YORKTOWN, N.Y. - After 16 years of work, the historic train station at Railroad Park is finally done and plans have been made to open it back up to the public for the first time in 62 years.
Town officials gathered to cut the ribbon Tuesday, July 7, at the newly renovated structure that has been a part of the town’s history since 1877.
The station, nicknamed “Old Put” is the last standing station on the former New York-Northern Railway and stopped serving passengers in 1958 when the last train left the station, four years before freight service was abandoned between East Falls and Mahopac. Unlike other railways in the Hudson Valley, the Northern Railway did not directly connect to Grand Central Terminal in Manhattan, which hurt ridership and ultimately led to the closure of the railway. In 1966, Yorktown purchased the empty station and the exterior was repaired in the late 1970s.
The station was deemed a national landmark in 1981 and was subsequently named to the state and local registers.
Over the years, other rail stations on the line have been lost to time, rot and decay, with the Millwood station being demolished in 2012, leaving the Old Put the last of its kind.
Though a grant to refurbish the station was acquired in 2004, it wasn’t until early July 2019 that the bid for construction was awarded to Clemco Construction of Ossining, the only bidder, for the work.
“I want to thank everyone who over the last 16 years played a substantive part in making today a reality,” Supervisor Matt Slater said at the ribbon-cutting. “Having grown up here in this community, it’s just incredible to have a piece of our history come back to life.”
Planning Director John Tegeder spearheaded the $467,000 restoration project after the town acquired the money through a federal grant in 2004. The New York State Department of Transportation reimbursed the town $295,762 and the town covered the remaining $147,881.
“It’s been a long time,” Tegeder said at the event. “I’ve been trying to do this since I’ve been here. It’s a great personal accomplishment for me. It is something that I hold high as a great achievement for the town of Yorktown. This building really set the stage for the premier hamlet in the town of Yorktown, which is Yorktown Heights. When the train came through, there was really nothing here. This train station and the train that came through here started this village.”
Slater presented Tegeder, Town Planner Robyn A. Steinberg and Assistant Planner Thomas D’Agostino a proclamation for their work on the project. Officials also acknowledged Lorraine DeSisto, who worked with Tegeder on the project until her death from ovarian cancer in 2014.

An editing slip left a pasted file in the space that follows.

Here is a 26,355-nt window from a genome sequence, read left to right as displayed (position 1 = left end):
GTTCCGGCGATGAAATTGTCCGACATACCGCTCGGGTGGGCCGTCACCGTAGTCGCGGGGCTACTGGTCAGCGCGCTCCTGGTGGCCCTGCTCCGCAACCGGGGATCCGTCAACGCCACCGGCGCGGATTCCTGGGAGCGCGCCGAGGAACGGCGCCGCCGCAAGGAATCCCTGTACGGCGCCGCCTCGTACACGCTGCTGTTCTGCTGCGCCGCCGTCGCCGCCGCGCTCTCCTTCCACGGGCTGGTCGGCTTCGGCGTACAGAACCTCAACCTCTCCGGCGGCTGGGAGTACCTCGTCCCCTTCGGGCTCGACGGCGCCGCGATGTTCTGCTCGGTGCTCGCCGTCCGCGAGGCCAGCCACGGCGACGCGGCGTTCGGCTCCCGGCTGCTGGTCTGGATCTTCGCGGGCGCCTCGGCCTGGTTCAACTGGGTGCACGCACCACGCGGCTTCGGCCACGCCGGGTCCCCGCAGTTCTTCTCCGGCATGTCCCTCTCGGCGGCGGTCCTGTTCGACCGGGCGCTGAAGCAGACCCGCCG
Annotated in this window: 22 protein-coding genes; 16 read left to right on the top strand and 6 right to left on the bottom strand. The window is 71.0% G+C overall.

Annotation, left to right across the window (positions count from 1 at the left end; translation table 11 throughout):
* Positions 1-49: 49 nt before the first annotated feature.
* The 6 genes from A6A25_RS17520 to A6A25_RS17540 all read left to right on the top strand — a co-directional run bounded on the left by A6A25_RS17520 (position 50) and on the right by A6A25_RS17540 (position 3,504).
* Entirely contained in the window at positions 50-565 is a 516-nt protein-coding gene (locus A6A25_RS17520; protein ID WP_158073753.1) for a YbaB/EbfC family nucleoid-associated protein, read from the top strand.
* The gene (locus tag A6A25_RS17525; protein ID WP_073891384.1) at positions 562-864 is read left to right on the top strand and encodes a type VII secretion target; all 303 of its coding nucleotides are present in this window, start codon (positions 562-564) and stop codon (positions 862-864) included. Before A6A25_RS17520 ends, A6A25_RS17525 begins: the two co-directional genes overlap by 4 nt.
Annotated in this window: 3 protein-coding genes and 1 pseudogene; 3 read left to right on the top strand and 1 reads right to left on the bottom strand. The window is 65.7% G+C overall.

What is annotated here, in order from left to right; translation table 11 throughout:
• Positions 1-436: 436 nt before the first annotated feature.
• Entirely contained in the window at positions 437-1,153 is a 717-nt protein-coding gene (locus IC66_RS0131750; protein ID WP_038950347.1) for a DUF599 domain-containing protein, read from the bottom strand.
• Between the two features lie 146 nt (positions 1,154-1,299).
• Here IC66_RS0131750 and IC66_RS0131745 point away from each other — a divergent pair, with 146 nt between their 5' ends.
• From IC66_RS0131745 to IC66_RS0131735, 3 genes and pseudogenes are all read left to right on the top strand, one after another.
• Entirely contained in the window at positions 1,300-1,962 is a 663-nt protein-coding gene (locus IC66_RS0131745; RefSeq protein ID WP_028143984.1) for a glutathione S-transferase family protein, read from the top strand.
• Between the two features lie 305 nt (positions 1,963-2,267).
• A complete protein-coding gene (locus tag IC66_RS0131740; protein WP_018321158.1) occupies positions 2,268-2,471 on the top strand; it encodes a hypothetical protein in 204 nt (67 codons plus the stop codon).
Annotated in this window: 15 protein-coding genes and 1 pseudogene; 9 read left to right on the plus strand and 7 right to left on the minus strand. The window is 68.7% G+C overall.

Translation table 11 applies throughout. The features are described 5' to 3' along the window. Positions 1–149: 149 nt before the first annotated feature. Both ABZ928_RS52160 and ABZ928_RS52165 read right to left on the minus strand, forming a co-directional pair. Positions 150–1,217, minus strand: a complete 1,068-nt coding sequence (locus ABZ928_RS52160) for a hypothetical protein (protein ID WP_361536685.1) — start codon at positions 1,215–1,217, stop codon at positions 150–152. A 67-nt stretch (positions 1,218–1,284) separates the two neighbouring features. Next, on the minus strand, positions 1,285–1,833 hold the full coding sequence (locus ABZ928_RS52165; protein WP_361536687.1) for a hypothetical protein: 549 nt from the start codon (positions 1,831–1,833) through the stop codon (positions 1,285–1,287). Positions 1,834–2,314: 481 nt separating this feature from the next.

Construction on the project began in 2017. It retained the original structure but refurbished many of the station’s aspects, such as the original form of the windows and the glass. The woodwork has been refinished on the inside and the slate roof and copper finishing were replaced. The construction was overseen by Thomas Clemmens from Clemco Construction.
“There have been periods where people have had doubt and [raised] the question of where Yorktown is or where it’s going. I think what we’re seeing during this pandemic is that our natural resources [in Yorktown] are fantastic,” said County Legislator and Yorktown resident Vedat Gashi. “There is a rich history and that rich history is going to be preserved for the future and present, so I want to thank the efforts over the 16 years. John [Tegeder], congratulations and thank you as a resident of Yorktown.”
Walter Sedovic and Jill Gotthelf of Walter Sedovic Architects of Irvington oversaw the design of the building and compared the building’s resilience to the resilience displayed by Yorktown residents.
“We’re all still standing just like the Old Put station and that’s because the same dogged determination that caused the railway to exist, that desire to stay connected, to be a part of a larger community is what has driven every one of the people up here,” Sedovic said, referring to town officials and those honored at the event. “Everybody loves a train and everybody loves this station, and it’s important to us that it continues to be a crucial anchor for this community and that we can feel with confidence that it will live on with us and for us and by us for generations to come.”
Tegeder said the town is working to make the Old Put train station a visitor’s center along the North County Rail Trail. Visitors will be able to learn about the town’s history and other landmarks, pick up a refreshment and sit at a table and enjoy the park.